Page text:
Universal Credit: the new Poll Tax?

Policy Director Marc Francis reflects on the latest warning from former PM John Major that Universal Credit is becoming the new Poll Tax

Marc Francis, Policy Director

John Major’s statement yesterday that Universal Credit is becoming this Government’s Poll Tax is the most dramatic political intervention yet in the debate on its flagship social policy.  His warning, that while the theory is “impeccable”, UC is being rolled-out “too soon and in the wrong circumstances” and that the majority of the British people would not think it is fair for low-income families to lose £2,400 a year, is one that strikes a chord with Zacchaeus 2000.  For an organisation that was founded by a group of friends opposed to Poll Tax, it also brings back a few memories.

Full service roll-out of UC only came to Westminster, where a majority of our clients come from, in June and so, until very recently, we had only seen a small number of single people on it.  However, a rapidly growing number of those clients attending our outreach sessions are now seeking advice on UC-related issues.  And this is before the “managed migration” from legacy benefits even begins.

Zacchaeus 2000 doesn’t doubt that there are winners from UC.  Our concern is that, as things stand, there are far too many losers to justify it.  The problems with monthly-payments, long delays have been relentlessly-documented, but there are also unfairness’ “baked in” to UC, like the removal of severe and enhanced disability premiums.  And worse still, DWP’s insistence on an IT-based claims approach demands a level of computer literacy many of our clients simply don’t have.

There is simply no way advice services that aren’t keeping up with demand under UC at the moment can possibly help those who will need help under managed migration as well.  The £39 million Universal Support funding for Citizens Advice that Work & Pensions Secretary, Esther McVey MP, announced last week doesn’t go anywhere near far enough to scale-up its own operations to the level required.  And let’s not forget that isn’t new money – just a draw-down from the £200 million pot announced back in 2015.

Ms McVey’s solution – that UC claimants losing money can just take on more work to make up the shortfall – beggars belief.  But then again, I’m really not sure the alternative solution she and Chancellor, Philip Hammond MP, are being encouraged to implement – increasing the work allowances back to the level UC’s architects originally proposed – will crack the problem either.  The only way to ensure there are significantly more winners than losers, and that those losers don’t lose so much is to dramatically increase the amount of money spent on Social Security for working-age people – something the Government is expressly determined not to do.  And they seem equally determined to stick with monthly payments and online claims as well.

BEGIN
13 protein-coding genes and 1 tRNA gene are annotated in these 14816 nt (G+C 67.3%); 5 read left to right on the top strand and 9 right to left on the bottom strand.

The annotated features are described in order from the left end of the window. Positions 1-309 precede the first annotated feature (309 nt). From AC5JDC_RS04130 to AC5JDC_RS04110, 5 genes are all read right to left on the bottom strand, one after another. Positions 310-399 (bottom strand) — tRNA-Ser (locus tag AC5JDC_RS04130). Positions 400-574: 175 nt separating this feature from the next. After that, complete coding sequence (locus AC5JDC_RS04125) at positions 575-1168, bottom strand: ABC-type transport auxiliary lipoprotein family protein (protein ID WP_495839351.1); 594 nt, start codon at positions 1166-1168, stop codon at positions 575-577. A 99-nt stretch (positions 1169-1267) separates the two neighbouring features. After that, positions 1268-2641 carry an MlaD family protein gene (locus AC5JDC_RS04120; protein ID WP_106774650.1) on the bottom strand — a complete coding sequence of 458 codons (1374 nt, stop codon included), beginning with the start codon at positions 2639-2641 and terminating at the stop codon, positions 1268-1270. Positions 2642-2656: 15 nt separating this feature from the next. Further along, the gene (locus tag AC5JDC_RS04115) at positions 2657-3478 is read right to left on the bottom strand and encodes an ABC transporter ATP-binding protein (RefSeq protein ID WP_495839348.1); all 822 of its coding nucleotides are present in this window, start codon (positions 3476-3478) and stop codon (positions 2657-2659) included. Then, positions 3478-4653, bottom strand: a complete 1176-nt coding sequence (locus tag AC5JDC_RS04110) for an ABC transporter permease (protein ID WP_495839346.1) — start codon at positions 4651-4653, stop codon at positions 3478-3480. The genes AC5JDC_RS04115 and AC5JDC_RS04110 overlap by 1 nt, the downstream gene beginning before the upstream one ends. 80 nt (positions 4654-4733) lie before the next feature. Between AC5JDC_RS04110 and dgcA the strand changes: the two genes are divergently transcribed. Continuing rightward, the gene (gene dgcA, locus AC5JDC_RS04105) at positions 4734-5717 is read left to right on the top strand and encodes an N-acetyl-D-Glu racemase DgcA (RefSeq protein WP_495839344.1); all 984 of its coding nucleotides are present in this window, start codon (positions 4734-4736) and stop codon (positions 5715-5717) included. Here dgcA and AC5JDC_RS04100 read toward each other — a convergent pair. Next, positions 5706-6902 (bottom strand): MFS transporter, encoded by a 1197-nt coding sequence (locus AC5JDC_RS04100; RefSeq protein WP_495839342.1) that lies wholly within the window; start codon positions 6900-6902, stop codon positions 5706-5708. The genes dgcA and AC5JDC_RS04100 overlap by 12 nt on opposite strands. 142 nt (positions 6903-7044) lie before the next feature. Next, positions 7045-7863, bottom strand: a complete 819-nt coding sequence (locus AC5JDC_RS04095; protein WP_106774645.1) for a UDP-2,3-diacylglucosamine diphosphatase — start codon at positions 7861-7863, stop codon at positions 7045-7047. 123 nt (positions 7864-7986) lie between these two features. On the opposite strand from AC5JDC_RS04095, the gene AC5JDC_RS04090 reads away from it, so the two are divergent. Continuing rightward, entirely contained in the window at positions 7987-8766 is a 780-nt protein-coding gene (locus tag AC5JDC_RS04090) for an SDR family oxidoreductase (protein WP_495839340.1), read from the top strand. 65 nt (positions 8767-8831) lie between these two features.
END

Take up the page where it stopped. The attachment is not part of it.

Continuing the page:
Zacchaeus 2000 has long argued that UC shouldn’t be rolled-out until the underlying problems with it are resolved, and so we support the campaign that it should be paused and fixed before managed migration.  But that has to be a fix to its fundamentals, and not just a bit of fiddling around the edges.  That’s exactly what John Major himself did with the Poll Tax when he became PM.  With Michael Heseltine’s help, the Community Charge was dismantled and replaced with Council Tax.  To the credit of both, low-income households were exempted from it through Council Tax Benefit.

They say history repeats itself.  And for someone who came of age in the late 1980s, there are increasing political parallels between then and now.  A Government wracked by division over Europe, also recklessly pursuing a social policy that would result in many of its own supporters being left out of pocket.  All the while the PM being relentlessly stalked by a charismatic former minister with an untamed hairdo.  Of course, we all know now how that story ended.  A female Prime Minister brought down by her own MPs, and a somewhat grey and relatively unknown Chancellor unexpectedly winning the subsequent leadership contest and inheriting the keys to Number Ten.

Interestingly, as PM himself, John Major quickly found the money needed to dramatically cut Poll Tax bills that he hadn’t managed to come up with as Margaret Thatcher’s Chancellor.  Amidst the mounting clamour over UC, Phillip Hammond delivers his budget in a fortnight’s time.